Toxic masculinity. The buzzy term may have only permeated the zeitgeist in recent years, but the issue has existed since the dawn of Adam. MJ Kaufman, who wrote Masculinity Max, about a recently transitioned man, explores the pressure to exert male dominance, even when a person isn’t cisgender.
The play, which airs June 27 at 7PM ET on Playbill.com/PridePlays as part of the Pride Plays Festival primetime programming, begins with Max on a date with Sensitive Guy. Despite his insistence, sensitivity is not this date's defining characteristic. Instead, he diminishes Max's transition experience to "switching teams" and asks about Max's body in relation to sexual preferences—"Cuz you still got original plumbing right?" the date reasons for his questioning.
A ceremony of sorts that officially inducts Max as a man in the family follows this disaster of a romantic endeavor. The gesture—in which Max receives his very own Narwhal team hat—takes place ahead of the annual watching of a stereotypical masculine American tradition: the Super Bowl.
“I chose football because I think the rituals speak to a particular flavor of American masculinity,” says Kaufman.
In the beginning of the play, Max seems on the outside of that flavor. For example, while sitting in their loungers, the men in the room drink beer, curse at the TV, and asks questions of him like “What’s the right way to get a girl to go home with ya?” based on the fact that he was assigned female at birth. Max tries to explain the he never felt like a woman, but this falls on deaf ears.
As the story continues—and despite his assurances to his friend and roommate Tamila, a trans woman of color, that he won’t become “one of those guys”—Max finds himself more privy to that traditional manifestation of masculinity and vulnerable to temptations only gender privilege provides, like new job opportunities and male companionship.
“I was interested in how people become socialized into masculinity, both trans and cis,” says Kaufman. “I was interested in the incentive for trans men to participate in misogyny in order to pass. Also, I was interested in the question of passing and what kind of behavior makes someone believably male and to whom.”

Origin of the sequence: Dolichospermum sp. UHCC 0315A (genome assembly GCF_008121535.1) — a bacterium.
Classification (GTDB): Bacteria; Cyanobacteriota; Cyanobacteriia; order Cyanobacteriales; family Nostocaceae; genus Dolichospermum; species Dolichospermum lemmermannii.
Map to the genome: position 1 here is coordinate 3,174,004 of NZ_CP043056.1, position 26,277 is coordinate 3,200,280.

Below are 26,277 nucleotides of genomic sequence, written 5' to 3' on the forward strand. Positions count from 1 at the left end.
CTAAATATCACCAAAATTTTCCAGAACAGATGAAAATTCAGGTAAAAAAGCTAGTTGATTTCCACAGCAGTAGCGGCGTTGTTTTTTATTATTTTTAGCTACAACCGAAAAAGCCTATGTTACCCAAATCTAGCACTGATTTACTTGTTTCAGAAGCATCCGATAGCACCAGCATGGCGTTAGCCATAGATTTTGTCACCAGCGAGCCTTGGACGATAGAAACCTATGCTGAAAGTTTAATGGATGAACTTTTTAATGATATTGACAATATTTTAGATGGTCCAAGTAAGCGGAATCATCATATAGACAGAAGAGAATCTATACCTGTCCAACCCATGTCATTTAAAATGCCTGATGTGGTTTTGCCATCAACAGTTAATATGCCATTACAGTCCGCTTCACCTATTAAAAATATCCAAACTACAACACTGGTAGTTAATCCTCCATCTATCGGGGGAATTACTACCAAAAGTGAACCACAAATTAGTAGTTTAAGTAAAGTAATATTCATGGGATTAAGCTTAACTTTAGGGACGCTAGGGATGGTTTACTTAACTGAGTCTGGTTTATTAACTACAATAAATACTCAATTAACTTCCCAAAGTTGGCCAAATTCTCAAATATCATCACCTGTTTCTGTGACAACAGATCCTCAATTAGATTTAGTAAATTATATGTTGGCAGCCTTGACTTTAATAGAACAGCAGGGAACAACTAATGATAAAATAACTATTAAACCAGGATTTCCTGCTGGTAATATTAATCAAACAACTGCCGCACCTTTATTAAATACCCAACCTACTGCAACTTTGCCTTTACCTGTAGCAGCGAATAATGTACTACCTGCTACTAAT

As they investigate gender, Kaufman and director Will Davis balance the tonal and social depth of the piece with comedy that borders on farce.
“[Will and I] met years ago in the cornfields of Indiana at New Harmony Project and felt instantly connected,” says Kaufman of their collaboration. “I so love the joy in Will’s rehearsal rooms—it infuses every element of his work. We share creative questions about trans-masculinity and the performance of gender, but there's an aesthetic affinity, too.”
Presented as a mainstage live stream during Pride Plays, Kaufman is excited to unite queer artists and audiences. “This spring has been so challenging and so inspiring and I cherish any way we can bring people together,” they says.
Even during shutdowns due to COVID-19, Kaufman’s creativity is up and running. Up next for the playwright: a play about cavemen, an audio piece about their dog, a movie about a non-binary teen, and a short story about an app that lets you date across time periods. Masculinity Max is just the first of Kaufman's eye-opening works to come.
Masculinity Max is part of the 2020 Pride Plays festival, produced by Michael Urie and Doug Nevin with festival direction by Nick Mayo. This year’s festival includes the previous streams of Donja R. Love’s one in two and Brave Smiles...Another Lesbian Tragedy by The Five Lesbian Brothers and The Men From the Boys by Mart Crowley on June 26. The festival caps off with the one-night-only Playbill Pride Spectacular concert June 28 at 8PM ET. All programming airs as benefit performances to support Broadway Cares/Equity Fights AIDS, and Masculinity Max features matching sponsor RXR Realty, which will match your donations dollar for dollar up to $7,500. Click the button below to donate.